Living anatomy

by Catherine Lamont-Robinson, Bristol Curator/Exhibition Consultant


Living Anatomy was a drop-in workshop that took place in during Fun Palaces at Barton Hill Settlement in Bristol on Saturday 5 October 2019. Led by myself and medical student Joshua Grover, we wanted to explore with visitors the magical inner-working of our bodies through art, movement, and sound. The focus of the session was to invite participants to access multi-sensory knowledges through embodied engagements with their breath.

A studio environment was set up as an immersive exhibition/installation and workshop area with music and scent. Semi-curtained area The Breathing Space provided a central, secluded area where Joshua (Bristol medical student and dancer) ran ongoing movement sessions with either one or two participants. Joshua brought attention to particular qualities of inhaling and exhaling and invited everyone to share their sense of breath’s movement within the body, playfully exploring the interaction between conscious breathing and movement.

One participant raised an occasional feeling of her breath being ‘stuck’ and whilst exploring this unwelcome sensation offered the feeling of air trapped within the neck of an egg-timer. Joshua worked alongside her to explore further metaphors and movements which may be helpful when this arises again. Some variations of classic yoga interventions were also offered to adults experienced in body/breath work. However, visitors greatly appreciated space for individualised improvisation and deep exploration.

A mother observed that it was rare for her spirited, chatty young boy to be silent for so long as he engaged with his breath in a one-to-one session with Joshua. The children’s quality of attention, spontaneity in mirroring and excitement to share their ‘new moves’ inspired peers and family to get involved.

Original artworks from primary-school children at Sefton Park School by Bristol artist and Catch Your Breath collaborator Gaby Solly was on display. Gaby explains:

‘We started to think about what we all might have breathed in during our lives: smells we liked; things that might have happened a long time ago; the breath of other people or animals… these ideas informed self-portraits of the children’s breath.’

Several examples of high magnification photography around the walls celebrated the respiratory system and its myriad inter-connections and forms. One child was fascinated by an image of red platelets remarking that they ‘looked just like sweets’. An older child suggested the graphic image of a scent receptor could be ‘a character from Harry Potter.’

Great-grandmother Wendy shared how as adults we tend to only pay attention to our body’s inner workings ‘when something goes wrong’ and pointed to maintaining the child’s holistic, spontaneous outlook and curiosity with regard to embodiment as a way forward to  ‘a healthier relationship with our bodies.’

Images of how oxygen moves within the bloodstream, the variations in colour, and the interaction of the heart and lungs attracted conversation across generations.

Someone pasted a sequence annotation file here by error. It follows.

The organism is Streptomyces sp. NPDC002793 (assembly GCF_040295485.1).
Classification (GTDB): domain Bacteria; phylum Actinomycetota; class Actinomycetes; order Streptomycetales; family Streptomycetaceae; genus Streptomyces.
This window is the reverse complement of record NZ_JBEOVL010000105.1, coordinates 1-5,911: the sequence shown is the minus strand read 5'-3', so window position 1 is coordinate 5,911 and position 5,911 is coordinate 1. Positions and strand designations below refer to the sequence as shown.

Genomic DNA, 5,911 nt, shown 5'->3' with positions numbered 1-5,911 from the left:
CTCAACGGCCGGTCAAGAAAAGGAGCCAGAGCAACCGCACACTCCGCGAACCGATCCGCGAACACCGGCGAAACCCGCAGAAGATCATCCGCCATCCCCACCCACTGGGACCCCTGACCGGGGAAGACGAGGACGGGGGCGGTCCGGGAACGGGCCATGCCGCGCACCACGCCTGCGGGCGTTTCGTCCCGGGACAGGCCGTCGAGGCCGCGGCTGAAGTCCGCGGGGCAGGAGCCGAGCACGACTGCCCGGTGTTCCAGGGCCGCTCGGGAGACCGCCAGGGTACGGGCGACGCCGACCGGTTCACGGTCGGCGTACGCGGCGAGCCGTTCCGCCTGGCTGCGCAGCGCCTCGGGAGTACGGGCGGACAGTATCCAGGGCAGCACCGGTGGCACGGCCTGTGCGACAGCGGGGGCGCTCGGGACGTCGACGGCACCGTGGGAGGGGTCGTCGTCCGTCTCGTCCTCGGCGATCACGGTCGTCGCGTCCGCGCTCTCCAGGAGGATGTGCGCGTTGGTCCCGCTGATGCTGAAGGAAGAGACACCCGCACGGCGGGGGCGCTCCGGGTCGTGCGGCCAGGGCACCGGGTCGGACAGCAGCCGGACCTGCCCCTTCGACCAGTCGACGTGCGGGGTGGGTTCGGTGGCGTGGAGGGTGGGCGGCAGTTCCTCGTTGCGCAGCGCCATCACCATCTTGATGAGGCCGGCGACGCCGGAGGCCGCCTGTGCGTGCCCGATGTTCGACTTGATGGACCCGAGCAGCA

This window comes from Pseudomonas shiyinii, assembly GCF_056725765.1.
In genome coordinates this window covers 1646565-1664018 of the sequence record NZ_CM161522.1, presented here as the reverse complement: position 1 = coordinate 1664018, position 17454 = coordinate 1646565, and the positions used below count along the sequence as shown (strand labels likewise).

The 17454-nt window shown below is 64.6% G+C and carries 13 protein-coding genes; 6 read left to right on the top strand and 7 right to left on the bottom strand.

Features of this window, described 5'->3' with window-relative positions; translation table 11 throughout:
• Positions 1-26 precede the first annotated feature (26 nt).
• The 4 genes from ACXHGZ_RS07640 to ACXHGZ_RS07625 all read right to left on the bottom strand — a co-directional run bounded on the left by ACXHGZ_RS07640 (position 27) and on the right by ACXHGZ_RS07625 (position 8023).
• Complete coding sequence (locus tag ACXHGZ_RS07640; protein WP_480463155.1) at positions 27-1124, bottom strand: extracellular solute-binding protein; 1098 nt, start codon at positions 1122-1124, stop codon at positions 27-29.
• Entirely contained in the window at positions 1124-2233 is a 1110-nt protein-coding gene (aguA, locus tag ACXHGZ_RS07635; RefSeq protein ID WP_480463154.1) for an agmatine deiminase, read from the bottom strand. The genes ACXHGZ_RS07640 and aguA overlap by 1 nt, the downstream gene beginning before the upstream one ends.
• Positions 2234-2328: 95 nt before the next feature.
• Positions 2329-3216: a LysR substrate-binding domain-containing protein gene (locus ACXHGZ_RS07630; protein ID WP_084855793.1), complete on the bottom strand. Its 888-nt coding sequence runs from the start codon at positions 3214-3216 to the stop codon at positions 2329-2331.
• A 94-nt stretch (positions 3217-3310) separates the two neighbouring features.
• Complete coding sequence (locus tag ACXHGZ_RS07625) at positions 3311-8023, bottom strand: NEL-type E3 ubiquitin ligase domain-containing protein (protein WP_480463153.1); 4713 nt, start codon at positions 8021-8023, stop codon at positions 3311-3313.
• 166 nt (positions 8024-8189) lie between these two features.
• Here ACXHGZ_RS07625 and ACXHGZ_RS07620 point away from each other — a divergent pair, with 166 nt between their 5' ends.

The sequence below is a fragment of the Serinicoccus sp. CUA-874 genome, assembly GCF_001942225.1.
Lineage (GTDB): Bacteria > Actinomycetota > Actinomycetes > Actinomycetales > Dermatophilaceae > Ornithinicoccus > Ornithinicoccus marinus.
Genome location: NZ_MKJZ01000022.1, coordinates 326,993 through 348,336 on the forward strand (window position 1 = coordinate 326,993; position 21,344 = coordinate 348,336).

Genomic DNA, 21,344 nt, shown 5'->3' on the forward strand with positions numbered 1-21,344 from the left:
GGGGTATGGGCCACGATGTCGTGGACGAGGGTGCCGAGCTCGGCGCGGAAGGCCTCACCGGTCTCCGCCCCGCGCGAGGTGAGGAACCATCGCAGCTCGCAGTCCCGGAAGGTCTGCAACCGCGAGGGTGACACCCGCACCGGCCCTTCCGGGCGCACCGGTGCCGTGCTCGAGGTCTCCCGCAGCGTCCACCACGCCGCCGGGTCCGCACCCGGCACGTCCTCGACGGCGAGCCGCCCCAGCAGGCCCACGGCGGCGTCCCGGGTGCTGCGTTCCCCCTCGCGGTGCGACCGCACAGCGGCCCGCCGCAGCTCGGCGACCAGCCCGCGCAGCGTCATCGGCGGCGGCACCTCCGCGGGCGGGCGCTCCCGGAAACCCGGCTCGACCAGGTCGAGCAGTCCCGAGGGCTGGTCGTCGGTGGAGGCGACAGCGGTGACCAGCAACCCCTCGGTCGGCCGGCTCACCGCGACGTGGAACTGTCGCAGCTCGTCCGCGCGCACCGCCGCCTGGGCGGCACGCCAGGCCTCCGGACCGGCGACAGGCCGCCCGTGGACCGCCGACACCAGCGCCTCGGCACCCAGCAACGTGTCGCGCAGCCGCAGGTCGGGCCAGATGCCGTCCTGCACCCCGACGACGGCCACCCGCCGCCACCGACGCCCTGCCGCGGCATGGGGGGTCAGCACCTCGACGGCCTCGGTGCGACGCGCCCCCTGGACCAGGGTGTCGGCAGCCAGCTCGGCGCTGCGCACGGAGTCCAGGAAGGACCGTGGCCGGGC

GP and writer Gavin Francis’s account of his first delivery as a medical student drew joyful tears of recognition from a mother who was her daughter’s birth partner on three occasions. Francis recalls:

I remembered my hands shaking as I held her in those first moments, silenced by a sense of wonder. She took her first gasps; to watch her body change from a pallid blue to pink was like seeing colour return to landscape after an eclipse.’

This collage was inspired by an artist’s interpretations of structures shared by individual cells. The artwork was scrutinised for some time by a retired chemist who continues to be awestruck by the number, complexity and sophistication of systems involved to support every moment of our lives.

Further workshops

Images of participant responses to Living Anatomy at Barton Hill were later shared in a workshop with Bristol Liberal Arts students following a lecture by Life of Breath’s Professor Havi Carel focusing on phenomenology and embodiment.

In the interactive session, one student group built on Leriche’s statement that ‘Health is a life lived in the silence of the organs’ and playfully used a child’s interest in the wind-up mechanism ‘the sound of the wind’ to discuss the ‘orchestra’ of the internal body.

Global and individual health issues were triggered by a collage featuring the architectural installation of scaled-up ‘living, breathing cells’ reacting directly to atmospherics and dynamics.  Students explored the fragile ‘synergy’ of the body and the built environment.

The image of a combined sycamore and rose-petal was interpreted as lungs and a heart. One student suggested that re-presenting the body through touch – considering weight, texture, qualities of movement and so on – enriched perspectives around embodiment.

Acknowledgements

A collaboration between Catch Your Breath and Fun Palaces at Barton Hill Settlement Community Centre.

Thanks to Living Anatomy visitors for your enthusiastic engagement and conversations and to the Liberal Arts Students and Dr Emily Derbyshire the course leader for your support and interest.

About Catherine Lamont-Robinson

Catherine is a freelance artist/educator with a particular interest in multi-sensory and participatory engagement. She is an honorary lecturer in Social and Community Medicine at Bristol Medical School and works across patient/clinician and community groups in her teaching, workshops and curation. Catherine has a particular interest in supporting positive embodiment through creative enquiry and has been collaborating with the Catch Your Breath team since 2019.

References

Gavin Francis (2018), Shape-shifters: On Medicine & Human Change

Architect – Eero Lundenwww.arkdes.se/en/arkdes_kalender/another-generosity-at-the-2018-venice-architecture-biennale/

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